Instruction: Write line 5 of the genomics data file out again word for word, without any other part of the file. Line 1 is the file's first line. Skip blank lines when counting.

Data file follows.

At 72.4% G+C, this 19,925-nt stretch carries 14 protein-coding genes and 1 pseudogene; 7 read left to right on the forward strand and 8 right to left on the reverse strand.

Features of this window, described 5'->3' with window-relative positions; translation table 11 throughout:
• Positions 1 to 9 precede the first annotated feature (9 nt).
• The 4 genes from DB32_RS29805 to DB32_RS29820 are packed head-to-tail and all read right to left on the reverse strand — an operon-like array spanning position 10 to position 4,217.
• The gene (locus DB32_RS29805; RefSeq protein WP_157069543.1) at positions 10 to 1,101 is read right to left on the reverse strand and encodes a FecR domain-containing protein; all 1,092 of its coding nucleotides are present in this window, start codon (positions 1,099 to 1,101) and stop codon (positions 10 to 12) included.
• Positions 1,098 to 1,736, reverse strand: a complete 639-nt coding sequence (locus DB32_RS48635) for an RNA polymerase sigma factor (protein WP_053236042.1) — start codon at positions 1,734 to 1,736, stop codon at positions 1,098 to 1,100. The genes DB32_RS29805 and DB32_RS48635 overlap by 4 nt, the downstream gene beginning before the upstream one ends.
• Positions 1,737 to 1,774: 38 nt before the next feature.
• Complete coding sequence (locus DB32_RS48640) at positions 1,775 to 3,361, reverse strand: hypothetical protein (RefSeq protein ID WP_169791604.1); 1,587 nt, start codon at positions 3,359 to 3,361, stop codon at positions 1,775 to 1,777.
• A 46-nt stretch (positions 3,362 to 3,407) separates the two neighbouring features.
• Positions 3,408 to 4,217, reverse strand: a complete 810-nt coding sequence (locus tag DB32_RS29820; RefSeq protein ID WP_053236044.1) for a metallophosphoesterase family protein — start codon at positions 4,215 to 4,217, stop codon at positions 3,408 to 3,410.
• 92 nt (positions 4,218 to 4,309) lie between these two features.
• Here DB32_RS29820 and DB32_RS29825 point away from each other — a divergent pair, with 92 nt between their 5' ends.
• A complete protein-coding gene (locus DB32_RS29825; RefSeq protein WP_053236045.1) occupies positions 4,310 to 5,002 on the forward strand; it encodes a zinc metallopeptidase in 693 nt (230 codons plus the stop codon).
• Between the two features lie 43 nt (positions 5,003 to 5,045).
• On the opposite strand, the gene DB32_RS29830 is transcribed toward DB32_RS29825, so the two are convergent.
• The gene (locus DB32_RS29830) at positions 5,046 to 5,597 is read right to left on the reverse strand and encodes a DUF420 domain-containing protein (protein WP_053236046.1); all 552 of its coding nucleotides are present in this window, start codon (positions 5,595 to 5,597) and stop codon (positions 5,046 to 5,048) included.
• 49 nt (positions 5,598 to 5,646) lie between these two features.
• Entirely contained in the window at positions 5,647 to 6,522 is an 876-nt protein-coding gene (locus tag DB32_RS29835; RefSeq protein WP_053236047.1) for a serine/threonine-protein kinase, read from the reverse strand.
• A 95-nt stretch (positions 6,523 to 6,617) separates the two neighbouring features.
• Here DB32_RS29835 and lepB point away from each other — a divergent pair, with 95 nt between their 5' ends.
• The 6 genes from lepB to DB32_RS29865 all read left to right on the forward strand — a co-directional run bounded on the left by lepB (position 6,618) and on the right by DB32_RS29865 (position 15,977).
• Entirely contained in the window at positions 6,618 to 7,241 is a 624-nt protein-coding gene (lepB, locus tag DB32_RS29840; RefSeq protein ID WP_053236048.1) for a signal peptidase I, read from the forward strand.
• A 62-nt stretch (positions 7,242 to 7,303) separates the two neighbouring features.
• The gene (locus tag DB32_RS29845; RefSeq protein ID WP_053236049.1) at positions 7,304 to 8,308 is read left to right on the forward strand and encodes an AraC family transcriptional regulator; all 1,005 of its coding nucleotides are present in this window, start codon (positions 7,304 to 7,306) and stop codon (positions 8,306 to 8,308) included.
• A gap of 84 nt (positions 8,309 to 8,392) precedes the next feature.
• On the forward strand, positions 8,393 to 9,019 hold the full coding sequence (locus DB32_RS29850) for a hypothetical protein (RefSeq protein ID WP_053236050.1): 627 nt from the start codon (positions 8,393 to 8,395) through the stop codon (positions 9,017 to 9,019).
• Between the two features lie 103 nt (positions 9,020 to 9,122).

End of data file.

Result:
• The gene (locus DB32_RS29805; RefSeq protein WP_157069543.1) at positions 10 to 1,101 is read right to left on the reverse strand and encodes a FecR domain-containing protein; all 1,092 of its coding nucleotides are present in this window, start codon (positions 1,099 to 1,101) and stop codon (positions 10 to 12) included.